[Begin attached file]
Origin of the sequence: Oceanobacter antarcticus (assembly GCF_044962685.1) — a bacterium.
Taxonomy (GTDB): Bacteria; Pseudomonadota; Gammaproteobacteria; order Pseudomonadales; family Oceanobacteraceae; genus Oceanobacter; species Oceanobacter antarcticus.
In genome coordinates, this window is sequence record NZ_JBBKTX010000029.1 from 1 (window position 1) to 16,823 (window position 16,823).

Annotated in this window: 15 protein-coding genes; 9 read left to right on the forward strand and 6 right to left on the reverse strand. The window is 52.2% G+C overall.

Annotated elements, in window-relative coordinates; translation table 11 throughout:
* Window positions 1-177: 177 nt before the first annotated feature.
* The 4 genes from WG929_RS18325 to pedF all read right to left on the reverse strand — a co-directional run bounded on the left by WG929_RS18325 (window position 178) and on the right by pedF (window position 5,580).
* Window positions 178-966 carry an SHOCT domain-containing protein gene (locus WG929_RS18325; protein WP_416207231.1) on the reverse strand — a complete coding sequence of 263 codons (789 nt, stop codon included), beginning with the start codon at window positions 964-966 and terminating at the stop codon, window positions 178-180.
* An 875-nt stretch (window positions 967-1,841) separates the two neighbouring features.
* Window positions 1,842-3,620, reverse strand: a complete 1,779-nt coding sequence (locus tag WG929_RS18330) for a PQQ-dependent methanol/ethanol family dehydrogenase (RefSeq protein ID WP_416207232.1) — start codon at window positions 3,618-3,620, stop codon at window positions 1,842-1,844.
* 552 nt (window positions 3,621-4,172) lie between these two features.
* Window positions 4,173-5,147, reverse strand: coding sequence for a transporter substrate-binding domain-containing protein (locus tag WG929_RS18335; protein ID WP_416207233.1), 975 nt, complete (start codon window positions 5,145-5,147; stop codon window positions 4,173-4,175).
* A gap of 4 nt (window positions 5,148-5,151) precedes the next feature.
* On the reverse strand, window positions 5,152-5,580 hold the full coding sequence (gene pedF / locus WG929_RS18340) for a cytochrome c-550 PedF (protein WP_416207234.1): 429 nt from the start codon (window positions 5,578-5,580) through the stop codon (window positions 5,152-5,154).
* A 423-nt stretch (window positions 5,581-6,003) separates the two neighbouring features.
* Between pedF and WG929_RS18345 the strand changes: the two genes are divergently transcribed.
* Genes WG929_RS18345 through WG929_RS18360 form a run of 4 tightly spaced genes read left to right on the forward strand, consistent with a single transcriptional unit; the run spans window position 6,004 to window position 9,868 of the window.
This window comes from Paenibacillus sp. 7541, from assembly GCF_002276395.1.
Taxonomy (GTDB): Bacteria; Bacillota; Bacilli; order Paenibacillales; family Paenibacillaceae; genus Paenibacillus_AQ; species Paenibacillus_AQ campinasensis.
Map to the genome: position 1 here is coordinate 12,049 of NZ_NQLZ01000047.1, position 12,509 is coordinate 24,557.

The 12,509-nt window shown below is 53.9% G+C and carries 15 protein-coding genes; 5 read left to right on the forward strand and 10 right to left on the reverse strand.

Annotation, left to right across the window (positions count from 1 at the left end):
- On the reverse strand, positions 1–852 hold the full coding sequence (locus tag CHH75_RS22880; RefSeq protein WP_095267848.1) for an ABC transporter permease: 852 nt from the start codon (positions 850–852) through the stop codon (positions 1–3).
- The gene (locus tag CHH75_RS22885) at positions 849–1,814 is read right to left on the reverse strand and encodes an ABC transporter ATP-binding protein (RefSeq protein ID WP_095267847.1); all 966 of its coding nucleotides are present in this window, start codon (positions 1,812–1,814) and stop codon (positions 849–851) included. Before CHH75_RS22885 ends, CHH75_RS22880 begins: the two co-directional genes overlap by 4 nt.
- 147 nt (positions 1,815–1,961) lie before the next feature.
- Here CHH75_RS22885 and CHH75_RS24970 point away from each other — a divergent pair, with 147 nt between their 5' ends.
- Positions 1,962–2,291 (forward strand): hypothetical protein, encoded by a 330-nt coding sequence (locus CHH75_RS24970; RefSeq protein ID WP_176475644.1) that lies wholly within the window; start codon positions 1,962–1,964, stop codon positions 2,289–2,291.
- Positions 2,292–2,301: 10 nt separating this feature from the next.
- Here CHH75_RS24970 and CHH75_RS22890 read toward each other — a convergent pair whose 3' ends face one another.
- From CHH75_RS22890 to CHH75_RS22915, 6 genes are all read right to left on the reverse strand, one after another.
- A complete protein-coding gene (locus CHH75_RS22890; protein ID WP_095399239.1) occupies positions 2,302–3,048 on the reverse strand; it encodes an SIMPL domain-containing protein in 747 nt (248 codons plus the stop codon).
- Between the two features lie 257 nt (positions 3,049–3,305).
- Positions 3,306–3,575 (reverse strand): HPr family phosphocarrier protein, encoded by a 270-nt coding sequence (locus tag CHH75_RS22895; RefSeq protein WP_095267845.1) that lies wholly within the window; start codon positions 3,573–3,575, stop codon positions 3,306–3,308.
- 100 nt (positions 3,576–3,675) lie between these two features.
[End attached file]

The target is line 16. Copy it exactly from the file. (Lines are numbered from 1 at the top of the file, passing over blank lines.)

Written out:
* Between pedF and WG929_RS18345 the strand changes: the two genes are divergently transcribed.